This verisimilitude encourages students to become what medical educators have termed “simulation doctors,” or physicians “who act out a good relationship to their patients but have no authentic connection with them.” If standardized patients are actors who are specially trained to follow an illness script, then medical students are no different. We, too, are nothing more than actors trained to follow a clinical script. We pass and move forward if our performances are believable; we stay behind and remediate if our performances are not up to par.
By its very nature, medicine is a performative profession. Physicians perform a physical exam, physicians perform a surgery or operative procedure, physicians perform empathy. This performative aspect is intensified during simulation-based education, encounters which are usually video recorded and later analyzed by faculty to evaluate students’ clinical competencies and identify their strengths and weaknesses. All of this is a necessary preamble to prepare students for real patients instead of standardized patients, real people who bring their real hopes, fears, and pains with them into the clinical space. We tell ourselves to fake it till we make it, till one day it becomes real — but, I fear, what if it never does? Maybe simulation-based education offers nothing more than a few rehearsals before opening night, a pre-performance before another performance. Maybe we all are stuck in pantomime, waiting for a reality that will never arrive.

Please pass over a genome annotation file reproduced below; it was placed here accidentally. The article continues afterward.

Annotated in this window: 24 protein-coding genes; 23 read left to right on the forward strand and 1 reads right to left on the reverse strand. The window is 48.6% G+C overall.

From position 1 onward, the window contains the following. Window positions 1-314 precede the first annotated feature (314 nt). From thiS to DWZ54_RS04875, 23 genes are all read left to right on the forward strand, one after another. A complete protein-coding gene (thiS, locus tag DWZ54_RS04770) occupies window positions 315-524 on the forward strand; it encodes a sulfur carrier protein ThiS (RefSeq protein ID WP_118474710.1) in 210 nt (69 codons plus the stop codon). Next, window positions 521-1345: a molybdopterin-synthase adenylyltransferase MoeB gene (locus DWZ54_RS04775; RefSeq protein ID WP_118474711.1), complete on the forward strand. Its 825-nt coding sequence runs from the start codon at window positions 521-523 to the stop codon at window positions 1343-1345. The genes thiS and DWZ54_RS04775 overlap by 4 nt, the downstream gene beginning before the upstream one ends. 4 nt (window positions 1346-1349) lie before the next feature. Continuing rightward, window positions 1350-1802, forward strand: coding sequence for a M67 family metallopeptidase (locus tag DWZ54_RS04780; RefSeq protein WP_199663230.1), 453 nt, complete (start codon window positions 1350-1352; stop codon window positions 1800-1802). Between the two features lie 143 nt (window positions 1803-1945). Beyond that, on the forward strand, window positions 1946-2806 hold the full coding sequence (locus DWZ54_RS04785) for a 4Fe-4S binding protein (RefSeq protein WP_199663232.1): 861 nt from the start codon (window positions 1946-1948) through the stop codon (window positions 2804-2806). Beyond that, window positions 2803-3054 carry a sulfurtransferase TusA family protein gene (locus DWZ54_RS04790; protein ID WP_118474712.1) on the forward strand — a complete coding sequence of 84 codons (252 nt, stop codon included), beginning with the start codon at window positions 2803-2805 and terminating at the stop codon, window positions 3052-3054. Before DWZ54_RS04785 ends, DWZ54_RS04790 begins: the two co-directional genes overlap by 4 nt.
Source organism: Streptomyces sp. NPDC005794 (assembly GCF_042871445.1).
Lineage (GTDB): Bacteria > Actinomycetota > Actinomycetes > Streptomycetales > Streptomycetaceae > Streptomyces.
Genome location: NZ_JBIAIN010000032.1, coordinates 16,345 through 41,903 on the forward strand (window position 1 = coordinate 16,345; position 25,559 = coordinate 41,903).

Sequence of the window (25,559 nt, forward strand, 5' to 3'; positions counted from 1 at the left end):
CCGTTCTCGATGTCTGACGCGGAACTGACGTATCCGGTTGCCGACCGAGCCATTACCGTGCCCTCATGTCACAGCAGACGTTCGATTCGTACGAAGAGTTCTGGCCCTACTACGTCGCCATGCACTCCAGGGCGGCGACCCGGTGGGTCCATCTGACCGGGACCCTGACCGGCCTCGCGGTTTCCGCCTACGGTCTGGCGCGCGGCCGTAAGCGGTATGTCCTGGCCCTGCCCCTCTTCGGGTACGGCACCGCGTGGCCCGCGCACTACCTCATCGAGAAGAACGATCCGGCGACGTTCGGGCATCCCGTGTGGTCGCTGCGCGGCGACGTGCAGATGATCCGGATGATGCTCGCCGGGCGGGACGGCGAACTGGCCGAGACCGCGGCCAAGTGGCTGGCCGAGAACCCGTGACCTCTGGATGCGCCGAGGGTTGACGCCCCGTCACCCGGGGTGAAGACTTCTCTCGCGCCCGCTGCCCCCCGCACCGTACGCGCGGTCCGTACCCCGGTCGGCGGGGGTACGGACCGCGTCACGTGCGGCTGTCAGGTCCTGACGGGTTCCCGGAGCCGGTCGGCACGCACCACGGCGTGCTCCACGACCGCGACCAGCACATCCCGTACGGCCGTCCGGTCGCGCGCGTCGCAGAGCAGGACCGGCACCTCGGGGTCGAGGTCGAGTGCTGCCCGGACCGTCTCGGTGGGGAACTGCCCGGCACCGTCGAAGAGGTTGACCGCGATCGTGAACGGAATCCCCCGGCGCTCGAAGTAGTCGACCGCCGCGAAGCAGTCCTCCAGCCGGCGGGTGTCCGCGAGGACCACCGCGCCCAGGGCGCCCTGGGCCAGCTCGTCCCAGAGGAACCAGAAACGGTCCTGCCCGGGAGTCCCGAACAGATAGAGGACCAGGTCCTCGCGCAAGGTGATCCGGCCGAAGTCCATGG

After I had completed my SOAP note in the hallway outside, I reentered the clinic examination room — not for another encounter with the standardized patient, but for a debrief with the actor. The simulation was finally over, the camera on the ceiling no longer recording our play-acting. These post-simulation sessions allowed us students to reflect on the experience with our respective actors and receive their feedback.
When I opened the door, I was surprised to discover that my standardized patient was no longer wearing her costume. She had traded in her wrinkled patient gown for her real clothes: a comfy sweater and jeans. I, on the other hand, was still wearing my white coat.
“So,” she began, “what did you think of today’s encounter?”
“It was alright,” I replied as I sat down. “I felt a bit off today… My mind has been a bit fuzzy lately.” I still hadn’t recovered from last week’s exams, and now keeping up appearances in this simulation had drained me even further.
The woman smiled behind her mask, but I couldn’t tell for sure. As I rearranged the mask that covered my own face, I realized I didn’t even know her real name.
Maybe now, I thought. Maybe now that we were out of the simulation, we could have a genuine encounter. A moment of real connection. Something authentic.
The woman nodded her head before speaking.
“I’m sorry to hear that.”
What do you think of simulated patient examinations and their impact on teaching empathy? Share your thoughts in the comments.
Saljooq Asif, MS is a second-year medical student at New York Institute of Technology College of Osteopathic Medicine. He is also a Lecturer in the Program in Narrative Medicine at Columbia University, where his scholarship focuses on the broader health humanities in relation to narrative ethics, racial justice, popular culture, and more. He is a 2021-2022 Doximity Op-Med Fellow.
Illustration by Diana Connolly